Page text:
information, read the `less' manual page:
           shell> man less
    * You can specify very complex pager commands for handling query
           mysql> pager cat | tee /dr1/tmp/res.txt \
                     | tee /dr2/tmp/res2.txt | less -n -i -S
      In this example, the command would send query results to two files
      in two different directories on two different filesystems mounted
      on `/dr1' and `/dr2', yet still display the results onscreen via
 You can also combine the `tee' and `pager' functions. Have a `tee' file
 enabled and `pager' set to `less', and you will be able to browse the
 results using the `less' program and still have everything appended
 into a file the same time. The difference between the Unix `tee' used
 with the `pager' command and the `mysql' built-in `tee' command is that
 the built-in `tee' works even if you don't have the Unix `tee'
 available. The built-in `tee' also logs everything that is printed on
 the screen, whereas the Unix `tee' used with `pager' doesn't log quite
 that much. Additionally, `tee' file logging can be turned on and off
 interactively from within `mysql'. This is useful when you want to log
 some queries to a file, but not others.
 From MySQL 4.0.2 on, the default `mysql>' prompt can be reconfigured.
 The string for defining the prompt can contain the following special
 *Option*    *Description*
 `\v'        The server version
 `\d'        The current database
 `\h'        The server host
 `\p'        The current TCP/IP host
 `\u'        Your username
 `\U'        Your full `USER_NAME@HOST_NAME' account name
 `\\'        A literal `\' backslash character
 `\n'        A newline character
 `\t'        A tab character
 `\ '        A space (a space follows the backslash)
 `\_'        A space
 `\R'        The current time, in 24-hour military time (0-23)
 `\r'        The current time, standard 12-hour time (1-12)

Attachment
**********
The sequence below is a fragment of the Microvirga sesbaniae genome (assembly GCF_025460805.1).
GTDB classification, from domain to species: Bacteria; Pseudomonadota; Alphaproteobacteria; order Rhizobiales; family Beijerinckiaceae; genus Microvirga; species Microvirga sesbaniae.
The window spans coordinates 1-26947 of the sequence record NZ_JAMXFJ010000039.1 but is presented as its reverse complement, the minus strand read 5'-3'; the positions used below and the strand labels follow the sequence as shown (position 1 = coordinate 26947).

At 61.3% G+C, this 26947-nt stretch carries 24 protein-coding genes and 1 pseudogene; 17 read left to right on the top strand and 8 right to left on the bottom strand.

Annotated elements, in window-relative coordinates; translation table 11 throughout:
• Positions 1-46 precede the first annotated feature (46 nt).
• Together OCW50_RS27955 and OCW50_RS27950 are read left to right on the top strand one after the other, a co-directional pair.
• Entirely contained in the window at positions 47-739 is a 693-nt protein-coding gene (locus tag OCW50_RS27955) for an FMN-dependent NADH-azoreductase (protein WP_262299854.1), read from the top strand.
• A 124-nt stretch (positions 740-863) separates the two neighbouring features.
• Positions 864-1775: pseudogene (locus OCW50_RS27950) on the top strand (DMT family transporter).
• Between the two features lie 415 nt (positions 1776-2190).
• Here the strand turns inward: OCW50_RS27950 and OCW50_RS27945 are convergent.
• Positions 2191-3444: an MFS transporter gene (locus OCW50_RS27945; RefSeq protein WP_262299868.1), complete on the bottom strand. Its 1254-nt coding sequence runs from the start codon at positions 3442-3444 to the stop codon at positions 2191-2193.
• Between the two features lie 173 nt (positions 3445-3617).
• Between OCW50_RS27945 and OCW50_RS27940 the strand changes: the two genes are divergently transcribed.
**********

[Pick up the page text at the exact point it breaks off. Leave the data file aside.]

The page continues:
`\m'        Minutes of the current time
 `\y'        The current year, two digits
 `\Y'        The current year, four digits
 `\D'        The full current date
 `\s'        Seconds of the current time
 `\w'        The current day of the week in three-letter format
             (Mon, Tue, ...)
 `\P'        am/pm
 `\o'        The current month in numeric format
 `\O'        The current month in three-letter format (Jan, Feb,
 `\c'        A counter that increments for each statement you issue
 `\S'        Semicolon
 `\''        Single quote
 `\"'        Double quote
 `\' followed by any other letter just becomes that letter.
 If you specify the `prompt' command with no argument, `mysql' resets
 the prompt to the default of `mysql>'.
 You can set the prompt in several ways:
    * Use an environment variable
      You can set the `MYSQL_PS1' environment variable to a prompt
      string.  For example:
           shell> export MYSQL_PS1="(\u@\h) [\d]> "
    * Use an option file
      You can set the `prompt' option in the `[mysql]' group of any MySQL
      option file, such as `/etc/my.cnf' or the `.my.cnf' file in your
      home directory.  For example:
           prompt=(\\u@\\h) [\\d]>\\_
      In this example, note that the backslashes are doubled.  If you
      set the prompt using the `prompt' option in an option file, it is
      advisable to double the backslashes when using the special prompt
      options.  There is some overlap in the set of allowable prompt
      options and the set of special escape sequences that are
      recognized in option files.  (These sequences are listed in 
      Option files.)  The overlap may cause you problems if you use
      single backslashes.  For example, `\s' will be interpreted as a
      space rather than as the current seconds value. The following
      example shows how to define a prompt within an option file to
      include the current time in `HH:MM:SS>' format:
           prompt="\\r:\\m:\\s> "
    * Use a command-line option
      You can set the `--prompt' option on the command line to `mysql'.
      For example:
           shell> mysql --prompt="(\u@\h) [\d]> "
           (user@host) [database]>
    * Interactively
      You can change your prompt interactively by using the `prompt' (or
      `\R') command.  For example:
           mysql> prompt (\u@\h) [\d]>\_
           PROMPT set to '(\u@\h) [\d]>\_'
           (USER@HOST) [DATABASE]>
           (USER@HOST) [DATABASE]> prompt
           Returning to default PROMPT of mysql>